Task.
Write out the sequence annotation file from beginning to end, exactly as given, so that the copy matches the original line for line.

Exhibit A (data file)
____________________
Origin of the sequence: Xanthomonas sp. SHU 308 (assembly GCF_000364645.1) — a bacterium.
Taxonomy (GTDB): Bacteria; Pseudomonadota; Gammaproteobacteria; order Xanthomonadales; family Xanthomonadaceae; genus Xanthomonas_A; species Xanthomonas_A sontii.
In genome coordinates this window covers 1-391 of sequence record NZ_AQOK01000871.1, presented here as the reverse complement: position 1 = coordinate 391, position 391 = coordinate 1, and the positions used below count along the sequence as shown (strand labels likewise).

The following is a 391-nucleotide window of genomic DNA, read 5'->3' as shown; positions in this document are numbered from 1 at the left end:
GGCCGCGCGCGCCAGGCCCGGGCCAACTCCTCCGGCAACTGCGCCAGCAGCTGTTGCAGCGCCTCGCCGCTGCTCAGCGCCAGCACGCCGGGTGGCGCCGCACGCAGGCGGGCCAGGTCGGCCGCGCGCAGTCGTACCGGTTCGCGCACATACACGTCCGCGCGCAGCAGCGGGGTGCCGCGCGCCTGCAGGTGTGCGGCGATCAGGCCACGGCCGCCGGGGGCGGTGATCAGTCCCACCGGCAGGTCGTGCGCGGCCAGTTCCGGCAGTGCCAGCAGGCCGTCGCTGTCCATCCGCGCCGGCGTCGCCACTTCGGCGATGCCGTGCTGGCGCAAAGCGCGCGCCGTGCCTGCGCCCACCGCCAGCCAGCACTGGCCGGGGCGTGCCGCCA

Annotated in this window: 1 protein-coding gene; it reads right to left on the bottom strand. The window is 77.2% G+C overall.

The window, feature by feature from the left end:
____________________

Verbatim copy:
Origin of the sequence: Xanthomonas sp. SHU 308 (assembly GCF_000364645.1) — a bacterium.
Taxonomy (GTDB): Bacteria; Pseudomonadota; Gammaproteobacteria; order Xanthomonadales; family Xanthomonadaceae; genus Xanthomonas_A; species Xanthomonas_A sontii.
In genome coordinates this window covers 1-391 of sequence record NZ_AQOK01000871.1, presented here as the reverse complement: position 1 = coordinate 391, position 391 = coordinate 1, and the positions used below count along the sequence as shown (strand labels likewise).

The following is a 391-nucleotide window of genomic DNA, read 5'->3' as shown; positions in this document are numbered from 1 at the left end:
GGCCGCGCGCGCCAGGCCCGGGCCAACTCCTCCGGCAACTGCGCCAGCAGCTGTTGCAGCGCCTCGCCGCTGCTCAGCGCCAGCACGCCGGGTGGCGCCGCACGCAGGCGGGCCAGGTCGGCCGCGCGCAGTCGTACCGGTTCGCGCACATACACGTCCGCGCGCAGCAGCGGGGTGCCGCGCGCCTGCAGGTGTGCGGCGATCAGGCCACGGCCGCCGGGGGCGGTGATCAGTCCCACCGGCAGGTCGTGCGCGGCCAGTTCCGGCAGTGCCAGCAGGCCGTCGCTGTCCATCCGCGCCGGCGTCGCCACTTCGGCGATGCCGTGCTGGCGCAAAGCGCGCGCCGTGCCTGCGCCCACCGCCAGCCAGCACTGGCCGGGGCGTGCCGCCA

Annotated in this window: 1 protein-coding gene; it reads right to left on the bottom strand. The window is 77.2% G+C overall.

The window, feature by feature from the left end: